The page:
How Managing Type 2 Diabetes has Changed

The first mention of diabetes is believed to have happened over 3,000 years ago. However, our understanding of it is a continual process. In the last few decades, type 2 diabetes (T2D) research and technological breakthroughs have brought significant advancements in treating and managing the condition. Here are some of the ways managing type 2 diabetes has changed.

Insulin Pumps

From horseback riding and opium to exposing ants to the urine from a person with diabetes, we’ve come a long way in treating T2D. Insulin pumps are up first on our list. In the past, having to take insulin multiple times a day was done through the vial and syringe method. Though this method is still used today, insulin pumps made it much more manageable.

The pump is a computerized device, which is about the size of a deck of cards. You can wear it around your waist, put it in a pocket, secure it with an armband, or attach it to a belt or bra. Some pumps deliver the insulin continuously, and others only provide the insulin at meals or large snacks.

Continuous Glucose Monitors (CGMs)

If you’ve ever had to manually load a lancet into one of those little push guns, prick yourself, and squeeze a drop of blood onto a test strip, you know CGMs are a game-changer. CGMs have a tiny sensor placed below the surface of the skin. They measure the amount of glucose in the fluid between cells every few minutes. Then, they transmit the data wirelessly to a device or your smartphone.

You have one stick, instead of manually testing multiple times a day. And, it lasts several days and takes a reading about every 5 minutes.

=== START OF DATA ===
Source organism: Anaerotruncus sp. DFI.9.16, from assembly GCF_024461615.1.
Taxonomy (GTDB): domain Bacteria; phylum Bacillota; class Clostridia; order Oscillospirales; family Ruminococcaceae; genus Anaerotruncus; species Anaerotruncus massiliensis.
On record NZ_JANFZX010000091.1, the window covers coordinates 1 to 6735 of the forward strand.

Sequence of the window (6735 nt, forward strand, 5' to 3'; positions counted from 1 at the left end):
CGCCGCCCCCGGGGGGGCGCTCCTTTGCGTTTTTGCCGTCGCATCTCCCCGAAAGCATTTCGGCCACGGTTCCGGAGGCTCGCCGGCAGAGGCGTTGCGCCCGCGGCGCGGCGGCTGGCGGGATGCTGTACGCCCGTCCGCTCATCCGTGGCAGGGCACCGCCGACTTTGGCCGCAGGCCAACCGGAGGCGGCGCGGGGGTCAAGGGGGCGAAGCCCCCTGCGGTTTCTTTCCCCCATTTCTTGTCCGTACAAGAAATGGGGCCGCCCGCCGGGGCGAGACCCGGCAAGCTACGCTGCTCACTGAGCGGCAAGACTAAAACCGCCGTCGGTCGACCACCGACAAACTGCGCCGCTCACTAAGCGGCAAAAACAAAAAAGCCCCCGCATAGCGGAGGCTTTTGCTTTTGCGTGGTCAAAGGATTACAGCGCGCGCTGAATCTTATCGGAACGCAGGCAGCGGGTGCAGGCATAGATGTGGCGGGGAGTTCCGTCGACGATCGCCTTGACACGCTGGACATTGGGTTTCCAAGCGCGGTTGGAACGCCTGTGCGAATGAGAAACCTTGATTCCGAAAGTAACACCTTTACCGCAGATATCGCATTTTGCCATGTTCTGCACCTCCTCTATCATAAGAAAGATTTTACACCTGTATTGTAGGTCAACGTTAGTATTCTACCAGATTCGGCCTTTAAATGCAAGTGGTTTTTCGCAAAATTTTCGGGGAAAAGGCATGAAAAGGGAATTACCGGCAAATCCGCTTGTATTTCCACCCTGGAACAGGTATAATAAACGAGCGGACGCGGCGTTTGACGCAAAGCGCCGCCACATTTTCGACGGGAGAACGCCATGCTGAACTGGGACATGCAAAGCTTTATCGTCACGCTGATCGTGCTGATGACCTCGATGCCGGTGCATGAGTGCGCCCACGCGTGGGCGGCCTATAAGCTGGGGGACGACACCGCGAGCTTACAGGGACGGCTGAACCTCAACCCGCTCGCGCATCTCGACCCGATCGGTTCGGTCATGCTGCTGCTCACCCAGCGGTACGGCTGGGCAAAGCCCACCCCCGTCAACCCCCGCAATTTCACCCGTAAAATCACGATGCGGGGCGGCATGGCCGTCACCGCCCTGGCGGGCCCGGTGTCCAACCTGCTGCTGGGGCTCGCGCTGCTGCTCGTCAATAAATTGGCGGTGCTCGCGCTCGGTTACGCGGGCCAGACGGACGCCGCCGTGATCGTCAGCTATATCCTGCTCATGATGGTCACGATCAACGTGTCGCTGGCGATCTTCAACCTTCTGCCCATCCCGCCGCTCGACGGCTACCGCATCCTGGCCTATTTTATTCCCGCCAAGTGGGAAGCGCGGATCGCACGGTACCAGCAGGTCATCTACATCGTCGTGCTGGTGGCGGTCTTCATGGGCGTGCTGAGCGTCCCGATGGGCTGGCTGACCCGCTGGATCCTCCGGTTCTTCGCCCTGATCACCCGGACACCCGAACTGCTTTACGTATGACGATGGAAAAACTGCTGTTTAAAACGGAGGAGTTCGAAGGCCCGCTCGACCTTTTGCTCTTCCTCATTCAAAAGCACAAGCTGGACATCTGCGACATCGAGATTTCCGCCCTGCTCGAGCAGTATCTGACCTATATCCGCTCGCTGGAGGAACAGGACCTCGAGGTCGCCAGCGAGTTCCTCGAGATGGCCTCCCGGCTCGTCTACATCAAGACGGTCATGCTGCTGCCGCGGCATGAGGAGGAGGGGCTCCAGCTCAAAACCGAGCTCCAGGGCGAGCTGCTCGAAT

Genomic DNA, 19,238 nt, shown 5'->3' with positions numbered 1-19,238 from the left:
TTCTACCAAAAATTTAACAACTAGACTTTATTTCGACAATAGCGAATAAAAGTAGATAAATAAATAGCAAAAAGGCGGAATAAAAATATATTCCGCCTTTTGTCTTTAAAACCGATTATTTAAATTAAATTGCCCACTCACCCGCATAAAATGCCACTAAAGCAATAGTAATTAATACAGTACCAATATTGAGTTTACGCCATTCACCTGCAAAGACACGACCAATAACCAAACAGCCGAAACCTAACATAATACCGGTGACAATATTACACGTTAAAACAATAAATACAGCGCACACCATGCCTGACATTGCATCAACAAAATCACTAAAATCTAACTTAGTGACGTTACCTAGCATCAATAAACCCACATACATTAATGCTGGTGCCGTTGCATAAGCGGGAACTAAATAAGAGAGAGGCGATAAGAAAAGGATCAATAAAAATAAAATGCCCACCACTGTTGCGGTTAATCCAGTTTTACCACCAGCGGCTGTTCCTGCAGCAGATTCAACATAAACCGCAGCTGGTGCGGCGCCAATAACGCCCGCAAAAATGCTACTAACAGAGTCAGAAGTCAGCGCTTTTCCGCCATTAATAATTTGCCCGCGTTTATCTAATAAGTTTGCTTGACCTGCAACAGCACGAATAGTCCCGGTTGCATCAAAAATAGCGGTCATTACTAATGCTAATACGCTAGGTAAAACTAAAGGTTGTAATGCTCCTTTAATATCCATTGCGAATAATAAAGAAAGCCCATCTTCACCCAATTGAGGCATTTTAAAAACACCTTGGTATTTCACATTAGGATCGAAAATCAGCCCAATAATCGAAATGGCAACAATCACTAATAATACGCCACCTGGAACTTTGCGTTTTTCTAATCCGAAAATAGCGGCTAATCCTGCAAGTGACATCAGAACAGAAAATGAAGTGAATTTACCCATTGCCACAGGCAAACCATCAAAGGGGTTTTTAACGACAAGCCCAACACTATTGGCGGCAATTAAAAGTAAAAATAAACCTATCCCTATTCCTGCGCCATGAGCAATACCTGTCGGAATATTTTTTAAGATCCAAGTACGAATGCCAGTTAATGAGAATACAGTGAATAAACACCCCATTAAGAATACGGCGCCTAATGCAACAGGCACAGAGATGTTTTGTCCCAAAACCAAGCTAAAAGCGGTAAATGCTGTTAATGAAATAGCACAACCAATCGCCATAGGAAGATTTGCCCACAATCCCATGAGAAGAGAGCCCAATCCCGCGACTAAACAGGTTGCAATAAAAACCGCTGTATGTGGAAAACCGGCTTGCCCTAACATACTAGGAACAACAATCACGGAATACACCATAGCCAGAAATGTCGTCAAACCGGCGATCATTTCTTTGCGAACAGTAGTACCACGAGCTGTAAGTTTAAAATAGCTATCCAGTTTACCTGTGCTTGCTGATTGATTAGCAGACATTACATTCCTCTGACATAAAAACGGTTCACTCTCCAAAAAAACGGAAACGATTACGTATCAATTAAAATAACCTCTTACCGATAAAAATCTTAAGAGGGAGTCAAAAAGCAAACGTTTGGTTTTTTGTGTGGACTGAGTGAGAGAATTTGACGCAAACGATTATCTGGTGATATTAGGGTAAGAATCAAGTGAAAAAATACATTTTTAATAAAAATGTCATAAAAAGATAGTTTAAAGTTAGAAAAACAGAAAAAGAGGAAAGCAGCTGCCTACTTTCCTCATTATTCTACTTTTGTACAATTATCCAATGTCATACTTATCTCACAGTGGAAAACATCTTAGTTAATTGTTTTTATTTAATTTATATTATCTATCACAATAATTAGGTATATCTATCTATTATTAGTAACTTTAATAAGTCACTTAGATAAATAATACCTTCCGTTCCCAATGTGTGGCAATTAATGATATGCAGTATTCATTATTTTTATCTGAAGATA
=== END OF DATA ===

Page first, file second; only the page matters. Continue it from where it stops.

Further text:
Diabetes Medications

Today’s medications are far more targeted for specific diabetes issues. These include:

  • Sodium-glucose cotransporter-2 (SGLT2) inhibitors- Oral medications that lower blood sugar levels by preventing the kidneys from absorbing glucose.
  • Glucagon-like peptide-1 receptor agonists (GLP-1 RAs)- Injectable medications that help you control appetite and blood sugar levels.
  • DPP-4 inhibitors also called gliptins- Oral medications that help manage diabetes by enhancing insulin secretion, slowing down digestion, and decreasing appetite.
  • Thiazolidinediones also called glitazones- Oral medications that help make your body more sensitive to insulin.
  • Sulfonylureas– Oral medications that increase the release of insulin from your pancreas.
  • Meglitinides- Oral medications that help your body make more insulin around mealtimes.
  • Alpha-glucosidase inhibitors- Oral medications that help your body digest sugar more slowly.

Your health is in good hands

Understanding the history of diabetes and its early treatment can help us appreciate how far the understanding and treatment of this condition have come. With continued research efforts, we can continue the legacy of improving the lives of those with T2D and eventually cure it. To learn more about enrolling in type 2 diabetes studies here at Charlottesville Medical Research, call us at (434) 817-2442, or stop by our website today!